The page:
Terrifier 2

Terrifier was an excellent example of how word-of-mouth benefited an indie.  If you were within horror circles (or chatting with other Netflix subscribers about what random movies were in your queue), people couldn’t stop talking about the film’s antagonist (a sinister and silent clown named Art played by David Howard Thornton), as well as how unforgivably gnarly and violent Damien Leone’s movie was.

The film has spawned a crowdfunded sequel, Terriifier 2, and Leone’s filmmaking is the talk of the town again.  This time, since the film has been playing in the United States for about a month, people can’t stop talking about the reaction the movie has received.  While the movie’s violence is a hot topic yet again, reports of movie goers fainting and vomiting in the theatre are almost eclipsing the actual film.  So, just like the predecessor, does Terrifier 2 warrant its word-of-mouth?

Terrifier 2 is beyond nasty, using lots of inventive ways (along with sensational practical effects and prosthetics) to dismember and mutilate people.  Yes, your jaw will drop.  Yes, you’ll wince.  However, if you can stomach it, Terrifier 2 is also a unique amalgamation of the absurd and the grotesque.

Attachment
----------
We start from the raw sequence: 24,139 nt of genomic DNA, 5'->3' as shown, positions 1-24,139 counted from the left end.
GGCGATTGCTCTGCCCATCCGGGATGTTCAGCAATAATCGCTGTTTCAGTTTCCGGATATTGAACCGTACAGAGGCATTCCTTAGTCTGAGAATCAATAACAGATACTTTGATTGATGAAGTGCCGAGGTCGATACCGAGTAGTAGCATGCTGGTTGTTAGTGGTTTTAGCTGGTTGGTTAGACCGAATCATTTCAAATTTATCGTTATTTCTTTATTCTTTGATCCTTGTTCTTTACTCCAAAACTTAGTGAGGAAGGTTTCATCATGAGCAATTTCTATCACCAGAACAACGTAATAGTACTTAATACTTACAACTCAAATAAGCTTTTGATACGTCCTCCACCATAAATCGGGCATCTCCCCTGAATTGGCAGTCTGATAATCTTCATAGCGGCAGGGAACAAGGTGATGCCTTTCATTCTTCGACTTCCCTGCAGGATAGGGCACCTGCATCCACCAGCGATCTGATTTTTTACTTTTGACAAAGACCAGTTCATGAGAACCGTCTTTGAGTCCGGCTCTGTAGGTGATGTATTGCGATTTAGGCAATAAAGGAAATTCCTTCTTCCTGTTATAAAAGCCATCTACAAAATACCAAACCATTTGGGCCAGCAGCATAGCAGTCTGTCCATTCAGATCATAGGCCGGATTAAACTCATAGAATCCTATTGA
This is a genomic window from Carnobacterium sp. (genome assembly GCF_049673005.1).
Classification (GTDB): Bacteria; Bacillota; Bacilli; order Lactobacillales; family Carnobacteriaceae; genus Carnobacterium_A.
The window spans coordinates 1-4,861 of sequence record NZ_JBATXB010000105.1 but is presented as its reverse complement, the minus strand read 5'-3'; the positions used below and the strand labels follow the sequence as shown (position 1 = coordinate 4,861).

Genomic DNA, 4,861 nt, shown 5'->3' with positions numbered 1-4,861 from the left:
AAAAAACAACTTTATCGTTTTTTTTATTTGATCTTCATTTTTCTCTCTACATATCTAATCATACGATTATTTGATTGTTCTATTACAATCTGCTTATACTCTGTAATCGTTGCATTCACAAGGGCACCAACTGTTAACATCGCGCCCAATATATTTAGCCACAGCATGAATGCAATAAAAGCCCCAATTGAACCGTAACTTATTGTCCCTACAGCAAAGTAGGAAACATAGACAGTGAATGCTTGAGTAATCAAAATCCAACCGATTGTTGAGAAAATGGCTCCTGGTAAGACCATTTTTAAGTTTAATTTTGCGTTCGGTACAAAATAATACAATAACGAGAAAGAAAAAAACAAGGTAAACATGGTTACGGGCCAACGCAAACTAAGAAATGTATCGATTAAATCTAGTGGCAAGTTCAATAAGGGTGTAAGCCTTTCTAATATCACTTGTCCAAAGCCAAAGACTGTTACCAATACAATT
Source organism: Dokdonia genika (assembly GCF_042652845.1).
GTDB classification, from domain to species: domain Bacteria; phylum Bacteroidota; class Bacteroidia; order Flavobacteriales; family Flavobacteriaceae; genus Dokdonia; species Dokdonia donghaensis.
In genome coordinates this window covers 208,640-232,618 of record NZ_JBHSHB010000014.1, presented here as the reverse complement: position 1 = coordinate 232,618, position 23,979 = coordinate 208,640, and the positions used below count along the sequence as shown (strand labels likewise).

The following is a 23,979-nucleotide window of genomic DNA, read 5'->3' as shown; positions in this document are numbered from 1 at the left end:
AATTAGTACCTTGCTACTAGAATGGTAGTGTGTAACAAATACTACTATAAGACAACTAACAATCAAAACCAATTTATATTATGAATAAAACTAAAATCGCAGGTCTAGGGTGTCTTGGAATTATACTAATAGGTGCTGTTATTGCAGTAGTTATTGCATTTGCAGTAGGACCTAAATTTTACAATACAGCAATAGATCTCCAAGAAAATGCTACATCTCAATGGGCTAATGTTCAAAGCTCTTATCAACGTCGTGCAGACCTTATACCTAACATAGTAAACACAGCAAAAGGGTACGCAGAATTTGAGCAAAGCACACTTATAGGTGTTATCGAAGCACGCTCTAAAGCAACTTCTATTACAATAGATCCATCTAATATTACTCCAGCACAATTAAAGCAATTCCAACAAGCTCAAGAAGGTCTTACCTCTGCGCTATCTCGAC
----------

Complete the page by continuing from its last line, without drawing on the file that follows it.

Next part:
It helps that Leone’s movie is still pitched as a dark comedy with a sick, sick, sick sense of humour that mirrors the morbid mind of Art the Clown (played, once again, by Thornton).  Art’s, dare I say, “charm” does provoke laughter.  The laughs are usually reacting to something genuinely funny, and then our perception is distorted into snickering out of discomfort.  Audiences may be reacting to the visual on screen, but the nausea could also be out of utter confusion for what to feel.  It’s a response that doesn’t always feel good for the audience but, to give credit where credit is due, Leone’s filmmaking and Thornton’s performance succeed in gathering the appropriate reaction from their viewers.

Terrifier 2 also plays this concept as straight as possible – a town is tormented on Halloween by an evil and murderous clown with vague motivations.  There’s some brief insight about obsessing over serial killers, but it’s a story suggestion that remains as an idea and isn’t fully developed.  Leone’s writing could’ve expanded on this.  Maybe have Art lost in a sea of cosplaying clowns on Halloween, and then catching himself enamoured by the infamy.  But, it’s also very apparent Terrifier 2 isn’t here to make a social statement.  Unlike Art, Leone is honest with his intentions.

Art’s origins are explored a little bit, but Leone wants to play “the long game” when dissecting Art (no pun intended).  That may be a little too presumptuous for the writer/director to assume Terrifier 2 will be a hit with returning fans and that it’ll open more doors for this crazy story.  That said, Terrifier 2 thrilled and shocked me, and you’re damn right I’m coming back for a third.


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